Moving into the international arena.
Since the end of the 1990's, the team's rabid fans in yellow and black hadn't had much to cheer. But in 2005, billionaire Arkady Gaydamak bought the team and filled the roster with expensive players from Israel and overseas. Only 21 months after purchasing the club, Gaydamak found himself hoisting the Ligat Ha'al trophy--Beitar's first in nine years.
Founded in 1920 in Palestine, the left-wing political and social movement, Hahistadrut (the workers' federation), had its own sporting union called Hapoel (the worker). The first Hapoel soccer team sprang up in the 1920s in Jerusalem (Hapoel Yerushalayim) and became a natural competitor of Beitar Yerushalayim--a rivalry that still exists today.
As the Histadrut movement spread across the country, numerous cities adopted the Hapoel name for both their soccer and basketball teams. Today, a dozen Israeli cities field Hapoel teams in various professional soccer and basketball leagues.
Similarly, numerous cities across the country field soccer and basketball teams called Maccabi, named after the victorious Jews of the Hanukkah story. Started as an umbrella organization for all Jewish sports associations, the Maccabi World Union was created at the 12th World Jewish Congress in 1921. Maccabi Tza'ir, the Maccabi youth movement, was established to improve the physical and mental fitness of young Jews across the world. When Maccabi made its way to Palestine in 1933, it stressed sports as part of one's education, and promoted the establishment of youth and sports clubs throughout the fledgling nation.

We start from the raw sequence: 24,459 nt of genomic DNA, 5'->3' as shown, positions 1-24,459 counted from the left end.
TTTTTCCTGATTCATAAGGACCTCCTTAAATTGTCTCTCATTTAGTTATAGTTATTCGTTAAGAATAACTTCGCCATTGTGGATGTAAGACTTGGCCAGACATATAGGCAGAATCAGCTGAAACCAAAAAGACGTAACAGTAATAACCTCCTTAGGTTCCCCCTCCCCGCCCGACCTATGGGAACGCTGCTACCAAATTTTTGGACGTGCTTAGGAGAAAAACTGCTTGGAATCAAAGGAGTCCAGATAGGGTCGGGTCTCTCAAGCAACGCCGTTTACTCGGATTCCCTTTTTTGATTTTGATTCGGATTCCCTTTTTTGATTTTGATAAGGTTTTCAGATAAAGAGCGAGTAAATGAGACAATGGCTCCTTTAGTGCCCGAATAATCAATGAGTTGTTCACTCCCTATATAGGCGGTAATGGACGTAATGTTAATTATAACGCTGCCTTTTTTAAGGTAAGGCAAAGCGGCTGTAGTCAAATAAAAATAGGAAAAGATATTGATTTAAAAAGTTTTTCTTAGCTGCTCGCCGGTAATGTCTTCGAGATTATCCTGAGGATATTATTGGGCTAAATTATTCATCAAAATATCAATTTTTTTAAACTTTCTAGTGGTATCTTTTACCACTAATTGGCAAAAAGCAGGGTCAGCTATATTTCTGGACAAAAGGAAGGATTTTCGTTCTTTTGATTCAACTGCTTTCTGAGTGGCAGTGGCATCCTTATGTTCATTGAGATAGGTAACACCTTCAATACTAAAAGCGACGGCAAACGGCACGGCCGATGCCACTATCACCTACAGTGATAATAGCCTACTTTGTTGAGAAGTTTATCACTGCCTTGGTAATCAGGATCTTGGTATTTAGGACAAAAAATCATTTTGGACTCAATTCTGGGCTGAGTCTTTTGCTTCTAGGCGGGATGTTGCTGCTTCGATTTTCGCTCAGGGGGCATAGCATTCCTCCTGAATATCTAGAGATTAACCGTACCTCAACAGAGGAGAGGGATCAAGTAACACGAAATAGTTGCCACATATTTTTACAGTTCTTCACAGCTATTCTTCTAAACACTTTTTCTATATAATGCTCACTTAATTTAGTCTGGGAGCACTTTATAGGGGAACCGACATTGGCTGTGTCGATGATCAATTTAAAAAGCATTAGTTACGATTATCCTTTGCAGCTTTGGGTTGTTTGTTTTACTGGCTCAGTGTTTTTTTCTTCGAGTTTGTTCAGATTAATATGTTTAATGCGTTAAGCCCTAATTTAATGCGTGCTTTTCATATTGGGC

Today, seven Israeli cities are home to Maccabi clubs that play in professional soccer and basketball leagues. Maccabi Tel Aviv is the nation's most successful soccer team, having won a record 18 national championships in that sport. The Maccabi Tel Aviv basketball team also has a decades-long history of domestic dominance and international success.
Basketball: An American Influence
While most of Israel's soccer culture derives from Europe and South America, basketball's popularity is due to an American influence. It's not uncommon for the top Israeli basketball teams to recruit talented former American college basketball players who were not able to make it in the NBA. A number of these players have settled in Israel and have become fluent in Hebrew. Derrick Sharp of Maccabi Tel Aviv, for example, became an Israeli citizen and is married to an Israeli woman.
Israel's greatest international sporting successes have come in EuroLeague basketball, specifically with the Maccabi Tel Aviv team. Maccabi has won 5 EuroLeague championships, most recently in 2005. In that year the team featured a host of American stars--forward Maceo Baston and guard Anthony Parker who both were on the Toronto Raptors; former University of Illinois player Deon Thomas; and Sharp, who played at the University of South Florida.
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